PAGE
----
Dr. Werner Gross
The sensor chip that detects CO2 sources with the help of infrared technology is a little bit larger than a One Euro Coin.
"The sensor is integrated into a satellite that is continuously orbiting the earth. The satellite scans the earth's surface by means of infrared technology. Thermal movements can be easily detected because the satellite is reacting sensitively to heat sources. The data add up to images that are suitable for scientific climate research," explains Dr. Werner Gross from AIM in Heilbronn.
The satellite not only identifies forest fires at an early point, but also rising water temperatures or environmental pollution via the emissions of CO2.
Robust technology for space
In space, sensitive technology has to withstand minus 270°C of cold weather and one hundred degrees of heat as well as further environmental influences such as space radiation. "This is the reason why the sensors are encased with a kind of thermos flask." "This protection shields extreme heat and avoids that humidity has a negative effect on the instrument's functions," knows the expert.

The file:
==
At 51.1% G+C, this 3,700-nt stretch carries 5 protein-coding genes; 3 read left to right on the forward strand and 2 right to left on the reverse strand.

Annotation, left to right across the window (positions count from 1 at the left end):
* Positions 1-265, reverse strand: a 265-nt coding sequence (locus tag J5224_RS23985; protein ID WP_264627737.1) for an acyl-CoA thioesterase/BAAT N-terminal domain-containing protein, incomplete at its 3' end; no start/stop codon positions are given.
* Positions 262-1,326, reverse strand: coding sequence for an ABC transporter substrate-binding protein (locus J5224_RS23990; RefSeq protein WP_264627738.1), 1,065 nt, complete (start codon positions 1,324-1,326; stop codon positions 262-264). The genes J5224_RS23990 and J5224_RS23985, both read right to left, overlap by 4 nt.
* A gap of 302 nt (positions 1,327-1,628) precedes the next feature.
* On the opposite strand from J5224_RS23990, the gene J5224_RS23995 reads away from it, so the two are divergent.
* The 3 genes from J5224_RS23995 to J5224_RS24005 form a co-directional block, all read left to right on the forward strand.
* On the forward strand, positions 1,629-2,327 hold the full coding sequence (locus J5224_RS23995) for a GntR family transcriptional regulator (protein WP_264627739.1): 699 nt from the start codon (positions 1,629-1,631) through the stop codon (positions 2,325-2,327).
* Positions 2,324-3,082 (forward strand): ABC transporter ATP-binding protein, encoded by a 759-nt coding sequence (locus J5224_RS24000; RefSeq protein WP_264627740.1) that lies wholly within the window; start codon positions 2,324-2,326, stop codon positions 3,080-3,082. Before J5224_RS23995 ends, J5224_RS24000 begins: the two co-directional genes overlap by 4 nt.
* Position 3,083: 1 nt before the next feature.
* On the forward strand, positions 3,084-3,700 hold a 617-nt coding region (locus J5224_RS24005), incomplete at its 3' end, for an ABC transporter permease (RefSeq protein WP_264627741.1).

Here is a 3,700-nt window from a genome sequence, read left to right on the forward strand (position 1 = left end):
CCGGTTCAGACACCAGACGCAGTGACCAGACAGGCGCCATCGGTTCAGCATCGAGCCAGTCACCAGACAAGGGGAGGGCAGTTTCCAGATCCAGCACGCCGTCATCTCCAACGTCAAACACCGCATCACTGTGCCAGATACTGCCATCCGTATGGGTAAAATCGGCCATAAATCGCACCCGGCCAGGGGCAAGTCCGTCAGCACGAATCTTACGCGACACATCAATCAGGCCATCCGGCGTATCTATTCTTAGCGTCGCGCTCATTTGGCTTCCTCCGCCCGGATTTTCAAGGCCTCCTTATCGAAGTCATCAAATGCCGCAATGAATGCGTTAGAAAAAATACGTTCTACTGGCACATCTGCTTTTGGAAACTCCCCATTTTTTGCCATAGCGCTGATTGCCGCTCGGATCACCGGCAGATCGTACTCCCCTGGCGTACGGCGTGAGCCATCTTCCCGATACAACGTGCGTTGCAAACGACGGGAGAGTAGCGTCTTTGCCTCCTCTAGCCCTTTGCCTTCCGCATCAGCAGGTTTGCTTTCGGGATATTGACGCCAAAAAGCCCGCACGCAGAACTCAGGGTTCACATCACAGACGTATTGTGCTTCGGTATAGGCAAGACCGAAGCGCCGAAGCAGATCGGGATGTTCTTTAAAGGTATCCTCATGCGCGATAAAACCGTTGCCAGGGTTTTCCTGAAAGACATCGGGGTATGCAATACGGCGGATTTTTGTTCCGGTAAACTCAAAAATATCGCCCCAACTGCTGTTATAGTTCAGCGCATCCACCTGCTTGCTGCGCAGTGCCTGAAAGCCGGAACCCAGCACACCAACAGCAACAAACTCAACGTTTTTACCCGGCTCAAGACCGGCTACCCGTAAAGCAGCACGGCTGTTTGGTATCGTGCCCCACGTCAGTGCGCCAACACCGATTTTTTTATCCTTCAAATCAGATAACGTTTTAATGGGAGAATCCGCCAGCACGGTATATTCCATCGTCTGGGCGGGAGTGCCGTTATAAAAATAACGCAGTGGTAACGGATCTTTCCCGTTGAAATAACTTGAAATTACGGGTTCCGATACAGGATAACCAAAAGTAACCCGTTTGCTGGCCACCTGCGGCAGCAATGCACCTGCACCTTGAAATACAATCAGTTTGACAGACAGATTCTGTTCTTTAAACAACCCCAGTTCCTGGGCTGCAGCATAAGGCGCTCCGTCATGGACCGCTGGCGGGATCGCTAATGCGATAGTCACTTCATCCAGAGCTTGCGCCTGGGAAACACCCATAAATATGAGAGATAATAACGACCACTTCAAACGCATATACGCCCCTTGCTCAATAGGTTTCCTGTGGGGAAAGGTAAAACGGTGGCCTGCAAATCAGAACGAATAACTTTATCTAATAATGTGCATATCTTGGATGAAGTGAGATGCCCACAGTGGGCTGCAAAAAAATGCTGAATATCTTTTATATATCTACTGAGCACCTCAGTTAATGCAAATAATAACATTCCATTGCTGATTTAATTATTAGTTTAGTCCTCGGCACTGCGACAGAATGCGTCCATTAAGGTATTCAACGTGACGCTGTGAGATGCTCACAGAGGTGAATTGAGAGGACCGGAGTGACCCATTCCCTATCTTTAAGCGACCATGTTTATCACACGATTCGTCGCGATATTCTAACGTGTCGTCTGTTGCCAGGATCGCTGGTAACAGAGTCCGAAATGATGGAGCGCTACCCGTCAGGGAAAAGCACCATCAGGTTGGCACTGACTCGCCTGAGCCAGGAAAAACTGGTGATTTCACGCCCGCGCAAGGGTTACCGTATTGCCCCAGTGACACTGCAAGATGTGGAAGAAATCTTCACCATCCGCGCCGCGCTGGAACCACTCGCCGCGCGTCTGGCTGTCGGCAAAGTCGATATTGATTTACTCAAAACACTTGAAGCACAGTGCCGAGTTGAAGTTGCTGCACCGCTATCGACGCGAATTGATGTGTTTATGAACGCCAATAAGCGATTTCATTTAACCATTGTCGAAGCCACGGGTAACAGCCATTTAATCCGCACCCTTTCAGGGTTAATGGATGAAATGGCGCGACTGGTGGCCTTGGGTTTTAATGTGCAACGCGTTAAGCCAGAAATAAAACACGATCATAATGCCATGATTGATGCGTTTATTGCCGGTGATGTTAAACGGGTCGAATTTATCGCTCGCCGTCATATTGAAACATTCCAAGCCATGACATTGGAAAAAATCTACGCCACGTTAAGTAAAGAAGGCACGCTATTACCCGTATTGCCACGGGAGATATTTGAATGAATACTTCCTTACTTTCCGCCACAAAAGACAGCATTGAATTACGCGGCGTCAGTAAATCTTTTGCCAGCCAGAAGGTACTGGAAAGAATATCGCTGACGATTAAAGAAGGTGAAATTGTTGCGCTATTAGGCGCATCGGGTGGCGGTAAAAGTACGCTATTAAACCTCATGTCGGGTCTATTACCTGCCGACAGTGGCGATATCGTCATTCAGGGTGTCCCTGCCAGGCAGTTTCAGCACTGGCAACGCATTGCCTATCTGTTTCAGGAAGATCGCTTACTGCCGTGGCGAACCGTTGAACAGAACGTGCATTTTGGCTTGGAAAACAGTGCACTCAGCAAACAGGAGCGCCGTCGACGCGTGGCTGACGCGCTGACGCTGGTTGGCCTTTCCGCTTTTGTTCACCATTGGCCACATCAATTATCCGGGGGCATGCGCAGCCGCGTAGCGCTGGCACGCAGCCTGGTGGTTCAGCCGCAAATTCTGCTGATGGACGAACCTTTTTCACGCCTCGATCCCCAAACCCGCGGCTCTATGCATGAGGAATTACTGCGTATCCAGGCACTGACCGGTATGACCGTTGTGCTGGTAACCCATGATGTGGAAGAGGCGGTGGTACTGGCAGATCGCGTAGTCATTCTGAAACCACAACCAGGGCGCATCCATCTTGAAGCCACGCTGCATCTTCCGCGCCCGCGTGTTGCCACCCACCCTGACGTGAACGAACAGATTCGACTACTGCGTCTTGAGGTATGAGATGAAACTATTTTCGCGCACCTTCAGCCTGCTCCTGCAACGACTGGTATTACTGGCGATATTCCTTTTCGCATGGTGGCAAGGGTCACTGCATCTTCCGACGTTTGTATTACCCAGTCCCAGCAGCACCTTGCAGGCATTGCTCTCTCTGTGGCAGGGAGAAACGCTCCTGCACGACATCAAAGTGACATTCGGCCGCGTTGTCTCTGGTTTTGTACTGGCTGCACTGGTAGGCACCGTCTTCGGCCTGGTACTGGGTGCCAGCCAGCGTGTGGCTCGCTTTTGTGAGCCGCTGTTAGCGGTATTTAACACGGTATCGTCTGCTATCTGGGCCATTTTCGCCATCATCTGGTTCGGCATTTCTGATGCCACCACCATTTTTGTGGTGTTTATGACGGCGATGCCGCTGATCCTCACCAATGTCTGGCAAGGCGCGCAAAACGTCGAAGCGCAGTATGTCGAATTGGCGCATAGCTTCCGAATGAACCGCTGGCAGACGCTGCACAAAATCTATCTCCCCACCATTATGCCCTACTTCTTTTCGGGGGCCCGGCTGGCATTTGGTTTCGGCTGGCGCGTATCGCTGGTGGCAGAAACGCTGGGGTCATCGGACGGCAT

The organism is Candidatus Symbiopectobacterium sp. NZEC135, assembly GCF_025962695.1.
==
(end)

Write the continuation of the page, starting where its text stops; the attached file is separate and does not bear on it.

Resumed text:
Delivering top technology by means of testing
In order to make sure that the infrared detector works reliably, conditions are simulated in the laboratory and technology is extensively tested. Dr. Werner Gross reports: "Heavy vibration and shock loads occur when traveling to space. The rocket carrying the satellite into space accelerates to approximately 40,000 km/h. In the laboratory, for example, a "shaker" is used for the simulation of the rocket launch.
Potential for an environmentally friendly future
Reliable data are indispensable to the observation and classification of climate changes. AIM, a subsidiary of Diehl Defence and Rheinmetall Electronics, is working on orders from Germany as well as for European, Korean and Japanese satellite missions. Space-qualified infrared technology by AIM is a key component for current and future satellite missions in the field of earth observation.